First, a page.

As we take a look back, Birds of Prey 2014 starts

Ted Ligety races to his fifth win in six giant-slalom starts during last year's Birds of Prey in Beaver Creek.
Justin Q. McCarty | Daily file photo |

Birds of Prey 2014


Downhill training, 11 a.m.


Downhill training, 11 a.m.


Downhill training, 11 a.m.


Downhill, 10:45 a.m.


Super-G, 11 a.m.


Giant slalom, 9:45 a.m. and 12:45 p.m.

BEAVER CREEK — Past is prologue.

While trying to predict ski racing is somewhat akin to winning the lottery, there are clues in history. Perhaps one can reduce the odds of from winning the aforementioned lottery to being struck by lightning.

With that, a look back at Birds of Prey 2013:


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Birds of Prey remains Hermann Maier’s fiefdom. The Austrian won seven straight starts in Beaver Creek, a stretch that started with a super-G win during the course’s opening weekend in 1997 through downhill and super-G golds at the 1999 World Alpine Ski Championships to the first weekend World Cup triple later that year.

His eight total wins at Beaver Creek is the record. (Ted Ligety is second with five, all in giant slalom.)

If anyone were to approach the Herminator’s status of legend in the speed disciplines at Birds of Prey, then it’s Norway’s Aksel Lund-Svindal.

Not only has he won four times here, including last year’s downhill, but he really has found a dramatic touch. In 2006, he snatched the super-combined from Bode Miller, or perhaps, Bode gave it to Svindal. (Miller had a 2-second lead as the last racer, going into the slalom, and skied off course.)

Svindal’s season ended abruptly here in 2007 with an ill-fated trip off Golden Eagle during training. All he did upon his return in 2008 was win downhill and super-G on back-to-back days.

That started a string of 18 top-10 finishes in 19 starts — he missed the flip in a 2011 slalom — that established him as one of the best at Birds of Prey.

Svindal topped Austria’s Hannes Reichelt by 17-hundredths of a second in last year’s downhill, with Italy’s Peter Fill third, for his fourth win at Beaver Creek and the 23rd World Cup win at the time.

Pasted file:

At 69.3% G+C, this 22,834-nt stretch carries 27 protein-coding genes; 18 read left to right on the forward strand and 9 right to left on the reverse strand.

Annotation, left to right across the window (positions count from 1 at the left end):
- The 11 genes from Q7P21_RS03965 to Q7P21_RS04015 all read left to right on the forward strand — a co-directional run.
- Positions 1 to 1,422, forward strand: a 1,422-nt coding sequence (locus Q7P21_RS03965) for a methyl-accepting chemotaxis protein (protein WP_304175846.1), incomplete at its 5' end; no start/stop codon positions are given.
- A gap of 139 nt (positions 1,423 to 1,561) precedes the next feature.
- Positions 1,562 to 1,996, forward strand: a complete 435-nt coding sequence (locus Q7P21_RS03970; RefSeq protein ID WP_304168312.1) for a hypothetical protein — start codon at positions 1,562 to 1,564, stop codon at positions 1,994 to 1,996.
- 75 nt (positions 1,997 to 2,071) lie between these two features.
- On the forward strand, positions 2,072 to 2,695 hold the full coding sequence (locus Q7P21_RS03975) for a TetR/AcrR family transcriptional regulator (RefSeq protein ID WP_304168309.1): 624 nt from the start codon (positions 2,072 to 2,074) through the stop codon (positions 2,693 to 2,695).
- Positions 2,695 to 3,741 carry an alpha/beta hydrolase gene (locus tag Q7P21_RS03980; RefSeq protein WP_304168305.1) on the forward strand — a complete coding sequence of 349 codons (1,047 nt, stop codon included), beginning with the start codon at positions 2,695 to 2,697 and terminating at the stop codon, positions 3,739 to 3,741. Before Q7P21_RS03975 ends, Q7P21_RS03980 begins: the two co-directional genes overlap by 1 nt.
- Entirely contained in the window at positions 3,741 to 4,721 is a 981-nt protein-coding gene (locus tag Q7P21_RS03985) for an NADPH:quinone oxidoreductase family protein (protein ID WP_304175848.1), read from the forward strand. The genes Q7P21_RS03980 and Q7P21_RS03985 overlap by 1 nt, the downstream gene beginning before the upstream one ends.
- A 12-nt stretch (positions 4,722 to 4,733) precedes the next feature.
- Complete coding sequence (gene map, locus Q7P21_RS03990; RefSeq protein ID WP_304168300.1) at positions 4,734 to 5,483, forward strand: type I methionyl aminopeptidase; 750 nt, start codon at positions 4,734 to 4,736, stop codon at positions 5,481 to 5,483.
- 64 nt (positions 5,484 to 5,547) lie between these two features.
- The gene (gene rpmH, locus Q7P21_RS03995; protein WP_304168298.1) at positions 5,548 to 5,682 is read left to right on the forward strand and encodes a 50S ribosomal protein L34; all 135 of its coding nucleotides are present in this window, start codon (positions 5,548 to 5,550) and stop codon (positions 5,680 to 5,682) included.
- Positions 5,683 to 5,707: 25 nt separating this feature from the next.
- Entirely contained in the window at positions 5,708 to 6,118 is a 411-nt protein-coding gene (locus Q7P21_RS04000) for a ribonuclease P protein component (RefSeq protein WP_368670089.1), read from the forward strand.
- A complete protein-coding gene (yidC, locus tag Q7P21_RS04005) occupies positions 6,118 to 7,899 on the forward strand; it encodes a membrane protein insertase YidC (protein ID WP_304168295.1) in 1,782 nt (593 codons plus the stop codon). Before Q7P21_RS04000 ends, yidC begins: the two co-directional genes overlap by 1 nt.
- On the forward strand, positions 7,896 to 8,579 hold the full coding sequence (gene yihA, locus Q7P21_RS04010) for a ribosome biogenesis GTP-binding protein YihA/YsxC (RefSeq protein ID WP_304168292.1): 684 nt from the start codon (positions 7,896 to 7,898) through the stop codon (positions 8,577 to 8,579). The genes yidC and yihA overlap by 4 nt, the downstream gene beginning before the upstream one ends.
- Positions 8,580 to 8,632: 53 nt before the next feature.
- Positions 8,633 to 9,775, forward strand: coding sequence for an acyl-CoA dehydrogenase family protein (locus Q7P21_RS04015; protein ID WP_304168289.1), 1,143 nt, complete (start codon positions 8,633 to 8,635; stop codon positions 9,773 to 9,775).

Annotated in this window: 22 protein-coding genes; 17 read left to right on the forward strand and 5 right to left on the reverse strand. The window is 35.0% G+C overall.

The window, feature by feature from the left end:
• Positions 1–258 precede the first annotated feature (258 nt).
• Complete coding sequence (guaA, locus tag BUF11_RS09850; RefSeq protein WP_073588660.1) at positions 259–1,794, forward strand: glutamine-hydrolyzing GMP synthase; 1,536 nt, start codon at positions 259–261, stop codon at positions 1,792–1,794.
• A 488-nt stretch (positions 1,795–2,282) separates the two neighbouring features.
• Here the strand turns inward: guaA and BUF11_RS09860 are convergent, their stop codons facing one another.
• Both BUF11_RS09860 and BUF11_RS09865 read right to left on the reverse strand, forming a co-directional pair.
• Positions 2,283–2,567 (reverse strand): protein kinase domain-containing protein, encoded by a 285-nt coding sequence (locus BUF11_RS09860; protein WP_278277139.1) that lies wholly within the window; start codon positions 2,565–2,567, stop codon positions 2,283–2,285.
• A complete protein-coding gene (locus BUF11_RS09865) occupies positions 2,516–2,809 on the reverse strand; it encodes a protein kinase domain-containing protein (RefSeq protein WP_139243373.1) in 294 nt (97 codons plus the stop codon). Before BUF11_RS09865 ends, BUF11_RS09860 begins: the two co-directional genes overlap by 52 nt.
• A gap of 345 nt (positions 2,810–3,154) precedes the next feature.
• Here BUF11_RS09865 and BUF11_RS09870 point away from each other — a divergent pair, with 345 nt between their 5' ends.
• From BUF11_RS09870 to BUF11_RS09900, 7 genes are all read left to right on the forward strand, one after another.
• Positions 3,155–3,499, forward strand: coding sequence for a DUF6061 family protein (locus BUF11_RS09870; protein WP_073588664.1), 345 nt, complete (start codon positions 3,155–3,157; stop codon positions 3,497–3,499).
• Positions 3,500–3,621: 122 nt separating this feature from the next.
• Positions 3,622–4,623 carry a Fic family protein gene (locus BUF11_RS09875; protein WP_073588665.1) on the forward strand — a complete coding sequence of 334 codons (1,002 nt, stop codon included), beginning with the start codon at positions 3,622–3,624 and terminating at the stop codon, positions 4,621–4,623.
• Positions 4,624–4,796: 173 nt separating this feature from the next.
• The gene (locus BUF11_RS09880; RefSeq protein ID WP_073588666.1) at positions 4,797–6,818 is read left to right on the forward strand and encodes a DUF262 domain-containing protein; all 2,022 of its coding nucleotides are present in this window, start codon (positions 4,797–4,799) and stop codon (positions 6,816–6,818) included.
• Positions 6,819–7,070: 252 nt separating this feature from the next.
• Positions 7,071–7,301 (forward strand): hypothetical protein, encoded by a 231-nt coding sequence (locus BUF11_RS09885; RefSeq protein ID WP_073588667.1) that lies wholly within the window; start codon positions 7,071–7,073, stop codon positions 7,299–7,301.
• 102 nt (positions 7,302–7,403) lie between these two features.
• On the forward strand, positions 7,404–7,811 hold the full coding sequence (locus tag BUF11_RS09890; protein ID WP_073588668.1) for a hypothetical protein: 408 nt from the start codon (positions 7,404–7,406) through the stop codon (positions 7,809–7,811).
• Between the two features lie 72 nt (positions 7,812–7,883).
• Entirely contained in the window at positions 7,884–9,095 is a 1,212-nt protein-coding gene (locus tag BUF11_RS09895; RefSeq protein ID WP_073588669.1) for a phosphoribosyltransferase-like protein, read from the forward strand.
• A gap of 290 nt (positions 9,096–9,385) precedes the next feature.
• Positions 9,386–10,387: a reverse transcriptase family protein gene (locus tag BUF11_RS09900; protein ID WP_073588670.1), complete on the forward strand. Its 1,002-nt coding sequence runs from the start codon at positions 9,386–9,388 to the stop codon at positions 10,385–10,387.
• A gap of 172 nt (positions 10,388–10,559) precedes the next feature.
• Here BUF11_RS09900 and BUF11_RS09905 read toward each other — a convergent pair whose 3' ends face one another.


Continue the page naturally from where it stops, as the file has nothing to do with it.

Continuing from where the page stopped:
Unfortunately, Svindal tore his Achilles before this season began. However, a look at the podium tells us that familiarity with the hill is key in a Birds of Prey downhill.

Svindal, Reichelt and Fill are all circuit regulars. Not a coincidence.

By the way, some guy named Patrick Kueng, of Switzerland, finished fifth. Nobody cared at the time.


The first rule of a Birds of Prey super-G is that no one has a clue who’s going to win. Keung picked up the first World Cup win of his career during last year’s super-G. He’s not the first.

Bjarne Solbakken (2003), Stefan Goergl (2004), Reichelt (2005), Sandro Viletta (2011) and Matteo Marsaglia (2012) all won their first races here in super-G. For some, it’s their lone shining moment. Solbakken never won again.

It launched Reichelt’s career. While it’s still early for a guy like Keung, he’s likely more on the Reichelt track. Keung picked up win No. 2 in the Wengen downhill, which if you’re Swiss makes you a god on home snow.

Austria’s Otmer Striedinger, then 22, took second. He had never finished higher than 17th in a World Cup event to that point. Fill and Reichelt tied for third.

Teddy and Bode

Giant slalom Sunday is known as Ted Day, and Ted Ligety didn’t disappoint. Ligety put on a clinic last year, leading by 1.26 seconds after the first run. That was pretty much that.

The big shock was that Miller popped into second out of the No. 31 bib, providing more magic at Birds of Prey. Miller is out of this year’s Birds of Prey, but is hoping to return for Worlds in February. Never, ever count Bode out.

Austria’s Marcel Hirscher finished third, and everyone always seems to forget about him at Beaver Creek because the GS has been “The Ted Show” with Ligety winning five of his last sixth starts here in the discipline. The last guy not named Ligety to win the Birds of Prey GS is, in fact, Hirscher. He won in 2011 in the first of two GS races held within 48 hours here. Ligety won two days later in a race moved from France because of a lack of snow.

Hircher and Ligety ended up sharing the GS title last season, though Hirscher took home the overall globe.

Sports Editor Chris Freud can be reached at 970-748-2934, and @cfreud.

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